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6 Native Advertising Tactics Travel Brands Need to Try (Part I)

Jessica Schultz

Many of us are familiar with or have experienced banner blindness—the phenomenon where website visitors subconsciously ignore banner-like information (see heat map image below). The reason why this is important for marketers to understand is the more an ad looks like the content of the page, the more likely a user is to see it. eMarketer states that there is a 52% lift in purchase intent with native ads over standard banners.


In an attempt to battle banner blindness (say that three times fast), MMGY Global has implemented strategic native advertising tactics for our travel clients to help navigate this new space.

The Definition of Native Advertising

Native advertising is a natural evolution of the traditional advertorial. The idea behind an advertorial is that it was traditionally written in the form of an article in the voice of the publication.

Native advertising also helps provide more content and engagement for the consumer, allowing for more creativity beyond articles and traditional banners. In an age where banner blindness is prevalent and destinations are competing for website traffic with the evolution of search, it's important to continue to find new ways to reach an engaged audience and start thinking more about ways to push rich content.

What exactly is native advertising, you ask? Sharethrough defines native advertising as a form of paid media where the ad experience follows the natural form and function of the user experience in which it is placed. In other words, it’s breaking down the barrier between editorial and paid advertising efforts.

At a basic level, it's a method in which an advertiser attempts to gain attention by providing content within the user experience. Our goal is to push the boundaries on what we've always known about banner ads to continue to tell the story for our clients before they reach the brand’s website.

When done right, native advertising can be extremely effective for travel brands. In particular, we’ve already seen successes in the native space for clients such as New Mexico, Bloomington (MN), South Dakota, and Santa Barbara. And we look forward to discovering new opportunities for many of our other clients in 2015.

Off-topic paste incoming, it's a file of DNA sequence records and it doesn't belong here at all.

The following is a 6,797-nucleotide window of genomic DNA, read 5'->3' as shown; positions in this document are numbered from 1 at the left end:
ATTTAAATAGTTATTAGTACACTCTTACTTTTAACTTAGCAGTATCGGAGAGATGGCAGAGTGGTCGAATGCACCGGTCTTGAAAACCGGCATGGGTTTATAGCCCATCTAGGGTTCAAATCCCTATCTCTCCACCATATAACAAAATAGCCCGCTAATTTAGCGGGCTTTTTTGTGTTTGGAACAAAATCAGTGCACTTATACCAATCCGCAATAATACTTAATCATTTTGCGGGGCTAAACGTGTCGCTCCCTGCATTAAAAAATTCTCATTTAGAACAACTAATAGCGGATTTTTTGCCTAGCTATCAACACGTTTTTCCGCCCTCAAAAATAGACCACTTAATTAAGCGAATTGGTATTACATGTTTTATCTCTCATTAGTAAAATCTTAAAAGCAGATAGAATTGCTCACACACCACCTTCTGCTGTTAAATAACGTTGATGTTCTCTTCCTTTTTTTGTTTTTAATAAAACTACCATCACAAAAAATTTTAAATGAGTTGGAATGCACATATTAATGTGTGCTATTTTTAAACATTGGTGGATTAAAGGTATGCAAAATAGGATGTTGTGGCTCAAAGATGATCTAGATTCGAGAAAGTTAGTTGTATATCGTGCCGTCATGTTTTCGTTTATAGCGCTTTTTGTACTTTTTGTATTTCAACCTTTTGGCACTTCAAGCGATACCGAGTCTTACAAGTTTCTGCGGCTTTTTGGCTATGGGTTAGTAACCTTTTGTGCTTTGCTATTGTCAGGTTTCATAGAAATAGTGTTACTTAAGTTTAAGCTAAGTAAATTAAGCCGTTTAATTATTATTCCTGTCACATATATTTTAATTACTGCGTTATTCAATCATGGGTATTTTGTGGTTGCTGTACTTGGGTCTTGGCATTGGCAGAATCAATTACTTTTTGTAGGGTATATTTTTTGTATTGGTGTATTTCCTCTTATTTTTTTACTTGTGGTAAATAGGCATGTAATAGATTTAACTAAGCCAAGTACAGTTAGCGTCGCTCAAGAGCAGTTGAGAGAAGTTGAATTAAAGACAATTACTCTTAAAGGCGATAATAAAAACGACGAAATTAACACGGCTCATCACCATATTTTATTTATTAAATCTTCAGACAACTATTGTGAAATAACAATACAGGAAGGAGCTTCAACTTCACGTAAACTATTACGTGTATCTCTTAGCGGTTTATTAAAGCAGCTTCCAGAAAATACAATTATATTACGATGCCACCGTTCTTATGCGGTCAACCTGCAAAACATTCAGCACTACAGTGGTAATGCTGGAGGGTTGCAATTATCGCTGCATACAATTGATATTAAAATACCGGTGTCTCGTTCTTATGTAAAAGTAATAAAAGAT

Native Advertising Types

The IAB (internet advertising bureau) has identified six native advertising types most commonly used. Let’s break down what native advertising can actually look like and why you should use it.

1. In-feed units: In-feed units are one of the most common types of native units. More than likely you may already be running them without realizing it’s a form of native. In-feed includes, but is not limited to, Facebook or Twitter Sponsored Posts and editorial content within a publisher’s site. For travel brands, we recommend utilizing video, inspirational imagery or short editorial content to help create consumer trust.

2. Paid search: Although often in its own category, paid search is another version of native advertising. When your ad appears as a top result in a Google search, it is often clicked on 66% more often than organic listings.

3. Recommendation widgets: Recommendation widgets appear at the bottom of a webpage and typically include text such as “we think you might also like” or “related content”. Recommendation widgets allow brands to push content that already exists of their website but also to provide the reader with relevant information, all while creating a better ad experience for the user. An example of this is the tiled ad below.

4. Promoted listings: Promote a specific listing by bringing it up to the beginning of a large list of other listings. This tactic works really well for hotel listings on sites like Priceline or Kayak.


5. In-ad units: In-ad units place web content within an ad unit. An example of this tactic is a custom unit built by Martini Media, branded for the client, that pulled articles from the website where the ad is running and brought that content into the banner.

6. Custom units: Custom units are just that—any other type of native advertising that doesn’t fit into the above categories. This list includes publishers such as Pandora, Spotify, Flipboard and Mashable. This is where you can really spread your creative wings and develop unique experiences for your brand.

Custom Unit

At MMGY, we are very excited about the opportunities available within the native landscape and are constantly looking for new ways to deliver content that is non-interruptive, authentic and provide scale to our marketing efforts.

Now that you know what native advertising looks like, it’s time to focus on how to do native the right way. In our next native post our Media Supervisor, Meliah Cranmer, will dive into the do’s and don’ts of native advertising in Part II of thi

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